By Staci Violante, MSDH, RDH
Today, drinking bottled water is considered trendy and leads to potentially relinquishing tap water for drinking completely. Manufacturers produce high end ottled water to no-frills bottled water, bringing different price tags along with them. Bottled water may be more appealing than tap these days and is marketed to be clean and clear. However, most bottled water does not contain fluoride, which is essential to prevent tooth decay.
“Americans drink an average of 30 gallons of bottled water each year,” according to the CDC.1 Aside from saliva, water is necessary for lavation of the oral cavity. It may also prevent xerostomia or dry mouth, which can increase the acid production that leads to tooth decay. Although it may be the drink of choice and crucial to oral health, deficient of fluoride, it can actually aid in causing decay.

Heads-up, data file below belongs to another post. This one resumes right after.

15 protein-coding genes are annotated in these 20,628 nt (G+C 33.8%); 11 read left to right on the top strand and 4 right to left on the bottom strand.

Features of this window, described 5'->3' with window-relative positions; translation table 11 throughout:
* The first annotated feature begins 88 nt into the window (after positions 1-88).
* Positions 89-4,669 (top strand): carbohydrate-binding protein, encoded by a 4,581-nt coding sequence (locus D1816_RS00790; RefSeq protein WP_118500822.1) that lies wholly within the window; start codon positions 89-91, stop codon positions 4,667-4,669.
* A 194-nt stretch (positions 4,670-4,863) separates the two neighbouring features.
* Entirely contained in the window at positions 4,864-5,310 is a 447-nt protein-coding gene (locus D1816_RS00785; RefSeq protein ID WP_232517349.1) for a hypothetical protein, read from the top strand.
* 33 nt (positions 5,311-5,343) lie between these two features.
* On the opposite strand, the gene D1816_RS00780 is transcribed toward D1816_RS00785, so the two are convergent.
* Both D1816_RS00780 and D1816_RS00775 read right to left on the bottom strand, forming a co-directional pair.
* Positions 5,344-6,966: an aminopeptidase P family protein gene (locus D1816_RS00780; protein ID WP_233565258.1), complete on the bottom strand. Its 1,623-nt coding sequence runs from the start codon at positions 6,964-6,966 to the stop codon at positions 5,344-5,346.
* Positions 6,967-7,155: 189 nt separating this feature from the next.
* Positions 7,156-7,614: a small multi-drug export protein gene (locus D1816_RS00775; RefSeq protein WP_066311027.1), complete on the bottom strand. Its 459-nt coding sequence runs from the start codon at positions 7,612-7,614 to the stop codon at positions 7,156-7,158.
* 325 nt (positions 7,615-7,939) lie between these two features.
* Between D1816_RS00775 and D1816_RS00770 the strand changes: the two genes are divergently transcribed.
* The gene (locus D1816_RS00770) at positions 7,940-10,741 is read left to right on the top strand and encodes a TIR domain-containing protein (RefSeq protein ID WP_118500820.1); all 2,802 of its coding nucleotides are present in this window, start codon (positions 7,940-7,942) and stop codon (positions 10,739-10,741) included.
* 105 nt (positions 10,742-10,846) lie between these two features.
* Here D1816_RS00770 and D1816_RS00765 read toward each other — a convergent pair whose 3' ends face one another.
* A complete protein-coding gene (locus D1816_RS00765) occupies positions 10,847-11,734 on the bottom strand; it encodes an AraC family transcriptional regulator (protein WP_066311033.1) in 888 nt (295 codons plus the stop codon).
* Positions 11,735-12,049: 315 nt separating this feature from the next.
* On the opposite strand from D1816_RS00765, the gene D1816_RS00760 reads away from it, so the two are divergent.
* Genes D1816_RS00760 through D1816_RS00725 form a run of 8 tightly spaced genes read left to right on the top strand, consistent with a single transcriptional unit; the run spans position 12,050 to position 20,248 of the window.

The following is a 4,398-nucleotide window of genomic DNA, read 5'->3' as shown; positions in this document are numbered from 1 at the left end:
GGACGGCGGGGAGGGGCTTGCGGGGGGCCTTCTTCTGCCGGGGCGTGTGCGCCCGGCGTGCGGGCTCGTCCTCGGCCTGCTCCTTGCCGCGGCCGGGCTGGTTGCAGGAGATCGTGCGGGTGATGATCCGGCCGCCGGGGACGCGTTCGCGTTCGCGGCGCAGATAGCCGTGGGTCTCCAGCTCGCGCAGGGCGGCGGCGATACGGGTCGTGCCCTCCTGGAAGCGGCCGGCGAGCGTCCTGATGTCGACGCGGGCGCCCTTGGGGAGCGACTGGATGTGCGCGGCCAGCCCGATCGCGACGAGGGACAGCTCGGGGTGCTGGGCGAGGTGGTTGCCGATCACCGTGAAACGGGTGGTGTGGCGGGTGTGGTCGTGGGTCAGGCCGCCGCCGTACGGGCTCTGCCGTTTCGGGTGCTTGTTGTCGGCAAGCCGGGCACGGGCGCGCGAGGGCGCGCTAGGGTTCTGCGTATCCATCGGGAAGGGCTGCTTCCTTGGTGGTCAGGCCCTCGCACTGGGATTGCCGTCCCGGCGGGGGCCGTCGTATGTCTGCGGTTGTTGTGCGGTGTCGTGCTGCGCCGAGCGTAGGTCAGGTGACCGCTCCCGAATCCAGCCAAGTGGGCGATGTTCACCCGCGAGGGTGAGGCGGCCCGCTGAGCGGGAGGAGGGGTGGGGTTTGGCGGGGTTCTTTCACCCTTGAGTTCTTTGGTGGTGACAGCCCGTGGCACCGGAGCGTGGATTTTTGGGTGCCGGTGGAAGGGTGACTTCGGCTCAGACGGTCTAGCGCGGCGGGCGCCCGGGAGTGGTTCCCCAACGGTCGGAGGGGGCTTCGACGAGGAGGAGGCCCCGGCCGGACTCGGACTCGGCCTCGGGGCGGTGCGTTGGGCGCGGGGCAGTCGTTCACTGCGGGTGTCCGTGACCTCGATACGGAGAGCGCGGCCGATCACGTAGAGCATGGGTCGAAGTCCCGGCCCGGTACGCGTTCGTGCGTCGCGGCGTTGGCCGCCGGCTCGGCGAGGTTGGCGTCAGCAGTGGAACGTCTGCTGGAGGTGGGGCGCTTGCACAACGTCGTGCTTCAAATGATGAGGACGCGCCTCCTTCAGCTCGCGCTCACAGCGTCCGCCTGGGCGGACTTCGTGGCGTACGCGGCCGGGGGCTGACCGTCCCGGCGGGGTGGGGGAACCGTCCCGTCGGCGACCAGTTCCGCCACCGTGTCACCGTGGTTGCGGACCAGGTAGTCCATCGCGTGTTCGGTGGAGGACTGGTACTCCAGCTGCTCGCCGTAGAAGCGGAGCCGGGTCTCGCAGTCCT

“It’s not the water that’s causing the decay,” said Jack Cottrell, DDS, president of the Canadian Dental Association (CDA) in MedPage Today. “It’s the lack of fluoride.”2 All water sources generally contain fluoride, but most do not have enough to cultivate adequate dental health.
Fluoride, an organic, unrefined mineral that naturally occurs in many foods, helps prevent tooth decay. It becomes immersed in the tooth enamel, particularly children’s teeth, and immediately after the teeth are fully developed, the fluoride increases the resistance to decay. The absence of fluoride in bottled water raises discussion of its role in the rise of decay in children. According to the American Dental Association, “If bottled water is your main source of drinking water, you could be missing the decay-prevention benefits of fluoride.”3